The nature of fish behaviors is closely related to their habitat and form of predation. For example, some fish swim toward a stream of water or approach light upon sensing it. Also, some fish see small moving objects as bait and engage in predatory behavior. Historically, people learned about the nature of such fish behaviors through empirical observations and developed ways to catch fish by taking advantage of these. This includes using fishing weirs to capture sweetfish by taking advantage of their inclination to move towards the water flow, squid fishing that takes advantage of their nature of approaching light, and using lures in fishing.
Fish ethology is the study of the nature of such fish behaviors and elucidates their relationship with the habitat of fish and baiting ecology. This knowledge is important, especially in the field of fisheries, to design fishing gear for catching fish. Furthermore, modern fisheries requires selective fishing technology to protect resources, in which only the fish needed are caught and the fish that are not needed or are small/immature are released. Therefore, the knowledge of fish behaviors is utilized in such situations.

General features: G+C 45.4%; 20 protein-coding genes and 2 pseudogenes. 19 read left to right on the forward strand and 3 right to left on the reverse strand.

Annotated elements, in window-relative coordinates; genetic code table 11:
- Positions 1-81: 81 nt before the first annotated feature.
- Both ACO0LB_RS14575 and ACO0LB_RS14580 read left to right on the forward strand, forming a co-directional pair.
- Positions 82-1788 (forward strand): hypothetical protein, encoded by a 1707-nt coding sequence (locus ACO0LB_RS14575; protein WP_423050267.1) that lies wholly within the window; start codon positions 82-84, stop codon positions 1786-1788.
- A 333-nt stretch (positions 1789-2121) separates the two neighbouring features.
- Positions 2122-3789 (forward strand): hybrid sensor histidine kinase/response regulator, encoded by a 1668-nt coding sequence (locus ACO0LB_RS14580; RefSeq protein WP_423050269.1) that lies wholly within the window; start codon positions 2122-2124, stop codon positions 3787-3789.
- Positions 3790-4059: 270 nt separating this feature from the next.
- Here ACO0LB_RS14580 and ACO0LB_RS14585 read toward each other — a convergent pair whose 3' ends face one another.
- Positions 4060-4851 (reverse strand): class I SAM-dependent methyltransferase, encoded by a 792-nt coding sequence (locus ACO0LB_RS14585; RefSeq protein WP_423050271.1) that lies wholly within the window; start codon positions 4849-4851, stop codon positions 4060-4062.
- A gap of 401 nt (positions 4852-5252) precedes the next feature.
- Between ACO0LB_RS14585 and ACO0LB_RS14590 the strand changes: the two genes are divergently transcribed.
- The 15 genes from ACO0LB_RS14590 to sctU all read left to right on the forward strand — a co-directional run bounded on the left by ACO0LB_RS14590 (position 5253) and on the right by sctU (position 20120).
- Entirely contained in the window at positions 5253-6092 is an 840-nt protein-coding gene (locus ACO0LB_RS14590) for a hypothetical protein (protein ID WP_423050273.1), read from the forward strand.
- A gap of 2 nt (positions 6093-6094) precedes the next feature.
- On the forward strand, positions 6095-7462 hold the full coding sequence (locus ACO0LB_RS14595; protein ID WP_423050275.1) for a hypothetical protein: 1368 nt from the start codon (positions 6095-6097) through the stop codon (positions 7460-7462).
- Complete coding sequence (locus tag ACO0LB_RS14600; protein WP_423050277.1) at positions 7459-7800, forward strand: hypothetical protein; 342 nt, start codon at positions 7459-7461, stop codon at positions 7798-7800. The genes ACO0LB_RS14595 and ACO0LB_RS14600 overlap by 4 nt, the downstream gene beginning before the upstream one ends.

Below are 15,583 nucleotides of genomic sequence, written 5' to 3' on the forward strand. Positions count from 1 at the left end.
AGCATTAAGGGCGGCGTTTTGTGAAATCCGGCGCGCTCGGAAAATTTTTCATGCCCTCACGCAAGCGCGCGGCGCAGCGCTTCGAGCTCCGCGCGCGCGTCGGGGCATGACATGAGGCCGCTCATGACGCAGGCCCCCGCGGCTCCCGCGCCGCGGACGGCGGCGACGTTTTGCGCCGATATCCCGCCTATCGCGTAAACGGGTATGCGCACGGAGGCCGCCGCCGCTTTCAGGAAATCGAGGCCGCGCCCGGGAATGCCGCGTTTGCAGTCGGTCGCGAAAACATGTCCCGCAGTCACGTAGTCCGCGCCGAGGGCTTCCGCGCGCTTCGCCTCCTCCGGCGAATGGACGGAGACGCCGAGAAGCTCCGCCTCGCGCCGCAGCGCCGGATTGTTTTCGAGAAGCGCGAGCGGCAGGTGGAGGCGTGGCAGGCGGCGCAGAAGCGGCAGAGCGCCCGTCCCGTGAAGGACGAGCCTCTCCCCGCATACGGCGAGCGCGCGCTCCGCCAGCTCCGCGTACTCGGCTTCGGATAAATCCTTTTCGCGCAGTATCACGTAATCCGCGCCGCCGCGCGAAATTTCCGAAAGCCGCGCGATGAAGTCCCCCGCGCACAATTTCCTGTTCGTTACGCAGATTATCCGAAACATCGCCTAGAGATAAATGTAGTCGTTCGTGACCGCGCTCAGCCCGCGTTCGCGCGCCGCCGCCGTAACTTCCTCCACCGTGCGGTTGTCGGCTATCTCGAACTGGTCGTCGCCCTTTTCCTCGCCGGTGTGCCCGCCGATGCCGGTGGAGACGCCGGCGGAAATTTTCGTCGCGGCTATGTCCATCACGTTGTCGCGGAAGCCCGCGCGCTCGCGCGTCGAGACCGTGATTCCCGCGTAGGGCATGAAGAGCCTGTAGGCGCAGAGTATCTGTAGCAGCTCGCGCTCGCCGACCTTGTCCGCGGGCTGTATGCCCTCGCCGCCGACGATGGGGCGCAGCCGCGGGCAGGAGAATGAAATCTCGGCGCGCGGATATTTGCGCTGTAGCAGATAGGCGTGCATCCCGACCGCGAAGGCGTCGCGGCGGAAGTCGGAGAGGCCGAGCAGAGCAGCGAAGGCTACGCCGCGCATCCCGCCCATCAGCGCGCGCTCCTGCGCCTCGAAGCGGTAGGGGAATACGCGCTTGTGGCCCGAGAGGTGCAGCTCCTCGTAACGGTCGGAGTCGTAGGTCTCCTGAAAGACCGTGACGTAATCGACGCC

Here, we would like you to learn the basic functions that support the nature of fish behaviors, as well as to see how they are applied to current fishing technologies.
This explains the sensory functions that control the behaviors of fish.
You can see the result of simulating the movement of the fish in the aquarium in the video.